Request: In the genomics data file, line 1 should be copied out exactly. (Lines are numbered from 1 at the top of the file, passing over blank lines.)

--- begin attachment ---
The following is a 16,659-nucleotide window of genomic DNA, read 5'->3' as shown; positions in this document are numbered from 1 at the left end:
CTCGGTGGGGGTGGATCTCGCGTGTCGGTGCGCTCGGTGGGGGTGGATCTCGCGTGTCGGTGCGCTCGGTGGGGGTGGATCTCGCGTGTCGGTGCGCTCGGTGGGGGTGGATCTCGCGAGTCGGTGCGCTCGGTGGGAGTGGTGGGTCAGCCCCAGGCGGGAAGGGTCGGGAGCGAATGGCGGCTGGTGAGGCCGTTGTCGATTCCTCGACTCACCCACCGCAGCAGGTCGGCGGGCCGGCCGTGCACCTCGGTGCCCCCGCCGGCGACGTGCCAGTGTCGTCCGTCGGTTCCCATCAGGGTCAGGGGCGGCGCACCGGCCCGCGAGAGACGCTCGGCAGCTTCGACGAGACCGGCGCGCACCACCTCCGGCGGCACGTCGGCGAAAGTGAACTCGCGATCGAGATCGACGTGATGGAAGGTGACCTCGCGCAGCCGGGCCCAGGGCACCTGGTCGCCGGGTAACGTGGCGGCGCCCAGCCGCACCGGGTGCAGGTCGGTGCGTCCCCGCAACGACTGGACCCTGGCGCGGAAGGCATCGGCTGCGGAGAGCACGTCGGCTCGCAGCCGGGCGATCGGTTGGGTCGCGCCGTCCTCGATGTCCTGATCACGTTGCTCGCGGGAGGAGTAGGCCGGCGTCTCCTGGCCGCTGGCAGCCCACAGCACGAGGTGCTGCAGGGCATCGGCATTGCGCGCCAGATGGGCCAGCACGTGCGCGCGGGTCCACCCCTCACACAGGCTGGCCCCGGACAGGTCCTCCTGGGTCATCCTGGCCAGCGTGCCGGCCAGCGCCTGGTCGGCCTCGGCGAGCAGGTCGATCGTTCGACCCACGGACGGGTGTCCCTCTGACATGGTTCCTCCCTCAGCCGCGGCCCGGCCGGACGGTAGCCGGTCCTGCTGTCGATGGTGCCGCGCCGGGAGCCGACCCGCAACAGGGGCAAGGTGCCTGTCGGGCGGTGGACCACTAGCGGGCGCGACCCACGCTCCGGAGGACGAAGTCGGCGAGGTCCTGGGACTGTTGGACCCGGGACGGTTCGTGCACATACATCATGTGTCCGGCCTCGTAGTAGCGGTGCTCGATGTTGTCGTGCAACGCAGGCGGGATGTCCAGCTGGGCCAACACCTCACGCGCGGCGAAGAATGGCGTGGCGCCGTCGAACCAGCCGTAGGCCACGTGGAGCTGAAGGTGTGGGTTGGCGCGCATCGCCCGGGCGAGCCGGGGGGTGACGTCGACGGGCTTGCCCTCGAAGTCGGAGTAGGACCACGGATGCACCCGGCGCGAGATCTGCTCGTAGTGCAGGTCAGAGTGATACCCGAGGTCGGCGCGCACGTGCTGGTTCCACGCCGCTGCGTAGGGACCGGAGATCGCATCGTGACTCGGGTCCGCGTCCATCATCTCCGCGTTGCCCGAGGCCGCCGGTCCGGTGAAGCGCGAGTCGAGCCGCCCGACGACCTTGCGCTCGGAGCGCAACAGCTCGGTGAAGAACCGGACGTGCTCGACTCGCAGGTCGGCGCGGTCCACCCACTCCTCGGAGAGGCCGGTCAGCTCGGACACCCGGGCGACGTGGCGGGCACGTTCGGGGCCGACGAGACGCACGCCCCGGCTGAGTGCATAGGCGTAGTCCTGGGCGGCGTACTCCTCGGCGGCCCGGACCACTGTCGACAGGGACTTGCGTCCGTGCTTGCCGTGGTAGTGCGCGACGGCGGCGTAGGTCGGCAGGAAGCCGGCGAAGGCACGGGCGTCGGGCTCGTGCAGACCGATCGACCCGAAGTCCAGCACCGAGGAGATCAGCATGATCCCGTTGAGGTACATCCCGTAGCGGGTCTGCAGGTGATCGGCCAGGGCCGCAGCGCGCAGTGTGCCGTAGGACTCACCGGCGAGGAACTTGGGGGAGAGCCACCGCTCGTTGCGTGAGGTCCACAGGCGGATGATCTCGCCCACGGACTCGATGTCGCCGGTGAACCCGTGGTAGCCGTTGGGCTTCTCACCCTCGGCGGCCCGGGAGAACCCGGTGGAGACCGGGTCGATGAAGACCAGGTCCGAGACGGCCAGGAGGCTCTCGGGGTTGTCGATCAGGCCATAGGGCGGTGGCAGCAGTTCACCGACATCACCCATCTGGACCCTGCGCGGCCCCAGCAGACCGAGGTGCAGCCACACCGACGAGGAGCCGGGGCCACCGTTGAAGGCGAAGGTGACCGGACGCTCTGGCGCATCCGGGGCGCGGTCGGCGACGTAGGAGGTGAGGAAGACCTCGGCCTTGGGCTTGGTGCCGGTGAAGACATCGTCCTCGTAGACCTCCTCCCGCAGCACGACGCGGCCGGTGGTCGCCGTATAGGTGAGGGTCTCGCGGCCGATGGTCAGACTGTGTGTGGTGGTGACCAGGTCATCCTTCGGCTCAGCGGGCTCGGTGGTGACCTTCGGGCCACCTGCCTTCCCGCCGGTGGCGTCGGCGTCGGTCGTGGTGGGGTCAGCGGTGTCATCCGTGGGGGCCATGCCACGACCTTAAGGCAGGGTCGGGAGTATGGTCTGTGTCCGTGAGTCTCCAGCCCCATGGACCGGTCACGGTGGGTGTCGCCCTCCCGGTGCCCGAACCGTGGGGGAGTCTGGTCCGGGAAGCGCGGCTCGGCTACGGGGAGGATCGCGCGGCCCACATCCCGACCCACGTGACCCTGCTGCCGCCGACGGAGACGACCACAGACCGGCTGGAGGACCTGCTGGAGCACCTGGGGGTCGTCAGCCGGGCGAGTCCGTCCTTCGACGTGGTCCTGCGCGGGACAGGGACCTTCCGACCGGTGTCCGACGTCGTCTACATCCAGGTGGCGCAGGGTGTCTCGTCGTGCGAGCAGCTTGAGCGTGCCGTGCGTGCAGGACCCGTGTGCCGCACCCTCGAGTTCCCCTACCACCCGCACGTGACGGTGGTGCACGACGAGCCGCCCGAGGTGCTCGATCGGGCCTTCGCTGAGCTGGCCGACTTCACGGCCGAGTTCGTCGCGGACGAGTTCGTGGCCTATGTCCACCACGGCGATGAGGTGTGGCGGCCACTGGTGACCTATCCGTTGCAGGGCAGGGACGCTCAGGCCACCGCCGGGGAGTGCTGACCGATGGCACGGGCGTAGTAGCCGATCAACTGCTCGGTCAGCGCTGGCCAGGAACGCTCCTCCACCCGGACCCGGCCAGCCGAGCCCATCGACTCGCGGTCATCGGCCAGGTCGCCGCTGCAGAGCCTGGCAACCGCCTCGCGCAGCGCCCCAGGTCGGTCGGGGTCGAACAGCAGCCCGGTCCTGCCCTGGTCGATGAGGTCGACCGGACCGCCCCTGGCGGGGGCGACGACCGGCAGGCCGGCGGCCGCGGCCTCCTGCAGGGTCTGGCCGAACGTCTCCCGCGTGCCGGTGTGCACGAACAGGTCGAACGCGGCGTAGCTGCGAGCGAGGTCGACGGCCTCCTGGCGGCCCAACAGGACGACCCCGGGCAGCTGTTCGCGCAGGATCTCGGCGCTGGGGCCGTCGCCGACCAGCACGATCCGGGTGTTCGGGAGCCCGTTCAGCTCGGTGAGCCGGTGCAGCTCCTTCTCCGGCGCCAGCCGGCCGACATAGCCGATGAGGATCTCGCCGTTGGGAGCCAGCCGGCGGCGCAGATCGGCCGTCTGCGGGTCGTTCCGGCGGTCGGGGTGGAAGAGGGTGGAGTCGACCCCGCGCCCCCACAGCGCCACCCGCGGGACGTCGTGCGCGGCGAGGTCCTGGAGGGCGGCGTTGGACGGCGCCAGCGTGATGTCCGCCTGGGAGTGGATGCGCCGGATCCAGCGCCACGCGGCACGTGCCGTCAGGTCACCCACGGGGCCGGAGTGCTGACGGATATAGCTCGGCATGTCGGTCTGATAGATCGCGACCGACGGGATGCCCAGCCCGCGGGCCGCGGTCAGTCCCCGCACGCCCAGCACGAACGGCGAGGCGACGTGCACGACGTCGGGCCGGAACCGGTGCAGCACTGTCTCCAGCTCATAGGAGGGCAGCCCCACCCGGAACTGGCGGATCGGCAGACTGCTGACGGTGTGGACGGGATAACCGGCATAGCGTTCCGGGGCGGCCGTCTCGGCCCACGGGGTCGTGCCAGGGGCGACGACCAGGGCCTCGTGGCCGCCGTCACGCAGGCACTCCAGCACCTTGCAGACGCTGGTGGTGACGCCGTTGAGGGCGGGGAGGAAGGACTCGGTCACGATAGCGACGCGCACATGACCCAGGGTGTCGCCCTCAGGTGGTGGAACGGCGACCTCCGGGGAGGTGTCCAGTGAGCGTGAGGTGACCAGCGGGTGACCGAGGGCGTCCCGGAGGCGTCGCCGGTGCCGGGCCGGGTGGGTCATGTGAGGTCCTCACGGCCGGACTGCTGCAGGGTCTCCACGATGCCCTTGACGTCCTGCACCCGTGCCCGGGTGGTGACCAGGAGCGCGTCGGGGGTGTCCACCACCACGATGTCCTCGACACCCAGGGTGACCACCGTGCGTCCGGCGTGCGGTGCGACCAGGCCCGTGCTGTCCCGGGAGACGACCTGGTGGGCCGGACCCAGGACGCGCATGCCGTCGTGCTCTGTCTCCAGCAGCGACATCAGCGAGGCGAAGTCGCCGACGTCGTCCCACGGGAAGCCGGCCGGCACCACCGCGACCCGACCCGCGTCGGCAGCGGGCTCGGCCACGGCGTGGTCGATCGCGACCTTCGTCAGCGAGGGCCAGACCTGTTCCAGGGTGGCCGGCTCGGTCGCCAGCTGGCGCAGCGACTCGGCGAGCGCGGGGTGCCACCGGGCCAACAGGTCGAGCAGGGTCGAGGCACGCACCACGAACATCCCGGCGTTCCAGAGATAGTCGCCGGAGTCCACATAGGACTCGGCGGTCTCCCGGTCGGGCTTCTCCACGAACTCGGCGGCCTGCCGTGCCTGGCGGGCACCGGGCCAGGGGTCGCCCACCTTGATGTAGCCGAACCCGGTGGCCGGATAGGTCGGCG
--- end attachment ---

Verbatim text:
The following is a 16,659-nucleotide window of genomic DNA, read 5'->3' as shown; positions in this document are numbered from 1 at the left end: